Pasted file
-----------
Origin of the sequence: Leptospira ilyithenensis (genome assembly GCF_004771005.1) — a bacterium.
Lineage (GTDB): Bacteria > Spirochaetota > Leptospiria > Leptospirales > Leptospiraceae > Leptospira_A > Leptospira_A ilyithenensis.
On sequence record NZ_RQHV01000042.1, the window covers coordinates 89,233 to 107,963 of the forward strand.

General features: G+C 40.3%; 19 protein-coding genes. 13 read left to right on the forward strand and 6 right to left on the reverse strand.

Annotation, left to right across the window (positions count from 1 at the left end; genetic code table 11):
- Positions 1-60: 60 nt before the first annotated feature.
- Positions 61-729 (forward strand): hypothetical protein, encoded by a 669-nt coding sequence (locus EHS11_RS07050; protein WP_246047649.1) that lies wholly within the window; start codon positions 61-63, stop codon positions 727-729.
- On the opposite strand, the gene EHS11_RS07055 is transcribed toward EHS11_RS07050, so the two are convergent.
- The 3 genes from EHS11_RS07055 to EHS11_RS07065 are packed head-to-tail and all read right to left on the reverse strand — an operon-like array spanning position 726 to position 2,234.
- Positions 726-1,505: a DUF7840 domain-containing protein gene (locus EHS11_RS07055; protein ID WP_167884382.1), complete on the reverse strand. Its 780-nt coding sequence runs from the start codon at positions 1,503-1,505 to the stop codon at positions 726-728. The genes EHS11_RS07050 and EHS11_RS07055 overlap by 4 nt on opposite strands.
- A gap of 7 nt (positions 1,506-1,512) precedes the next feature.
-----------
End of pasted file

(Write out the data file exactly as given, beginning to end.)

Origin of the sequence: Leptospira ilyithenensis (genome assembly GCF_004771005.1) — a bacterium.
Lineage (GTDB): Bacteria > Spirochaetota > Leptospiria > Leptospirales > Leptospiraceae > Leptospira_A > Leptospira_A ilyithenensis.
On sequence record NZ_RQHV01000042.1, the window covers coordinates 89,233 to 107,963 of the forward strand.

General features: G+C 40.3%; 19 protein-coding genes. 13 read left to right on the forward strand and 6 right to left on the reverse strand.

Annotation, left to right across the window (positions count from 1 at the left end; genetic code table 11):
- Positions 1-60: 60 nt before the first annotated feature.
- Positions 61-729 (forward strand): hypothetical protein, encoded by a 669-nt coding sequence (locus EHS11_RS07050; protein WP_246047649.1) that lies wholly within the window; start codon positions 61-63, stop codon positions 727-729.
- On the opposite strand, the gene EHS11_RS07055 is transcribed toward EHS11_RS07050, so the two are convergent.
- The 3 genes from EHS11_RS07055 to EHS11_RS07065 are packed head-to-tail and all read right to left on the reverse strand — an operon-like array spanning position 726 to position 2,234.
- Positions 726-1,505: a DUF7840 domain-containing protein gene (locus EHS11_RS07055; protein ID WP_167884382.1), complete on the reverse strand. Its 780-nt coding sequence runs from the start codon at positions 1,503-1,505 to the stop codon at positions 726-728. The genes EHS11_RS07050 and EHS11_RS07055 overlap by 4 nt on opposite strands.
- A gap of 7 nt (positions 1,506-1,512) precedes the next feature.